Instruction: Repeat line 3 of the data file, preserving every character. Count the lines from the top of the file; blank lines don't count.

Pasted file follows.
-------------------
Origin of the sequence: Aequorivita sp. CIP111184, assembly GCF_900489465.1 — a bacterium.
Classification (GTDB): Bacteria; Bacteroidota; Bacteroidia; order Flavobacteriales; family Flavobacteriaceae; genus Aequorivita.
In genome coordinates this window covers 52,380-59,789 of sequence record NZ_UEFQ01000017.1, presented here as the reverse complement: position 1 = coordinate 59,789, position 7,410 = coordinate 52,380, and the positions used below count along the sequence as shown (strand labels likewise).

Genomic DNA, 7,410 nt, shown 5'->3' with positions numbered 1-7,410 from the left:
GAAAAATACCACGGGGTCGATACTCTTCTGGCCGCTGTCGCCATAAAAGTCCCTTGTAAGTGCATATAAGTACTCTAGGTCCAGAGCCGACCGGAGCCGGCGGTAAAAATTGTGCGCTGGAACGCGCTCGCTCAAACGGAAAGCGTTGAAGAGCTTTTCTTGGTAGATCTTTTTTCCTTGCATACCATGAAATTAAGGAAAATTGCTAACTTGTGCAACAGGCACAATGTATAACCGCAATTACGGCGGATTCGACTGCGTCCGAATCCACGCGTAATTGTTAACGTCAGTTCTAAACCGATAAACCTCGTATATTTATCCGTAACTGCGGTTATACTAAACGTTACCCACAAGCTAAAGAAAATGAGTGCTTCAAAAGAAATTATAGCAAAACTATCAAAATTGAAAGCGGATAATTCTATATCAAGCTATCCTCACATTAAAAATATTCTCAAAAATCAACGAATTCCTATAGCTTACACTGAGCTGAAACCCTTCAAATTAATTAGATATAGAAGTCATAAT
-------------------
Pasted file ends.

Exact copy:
In genome coordinates this window covers 52,380-59,789 of sequence record NZ_UEFQ01000017.1, presented here as the reverse complement: position 1 = coordinate 59,789, position 7,410 = coordinate 52,380, and the positions used below count along the sequence as shown (strand labels likewise).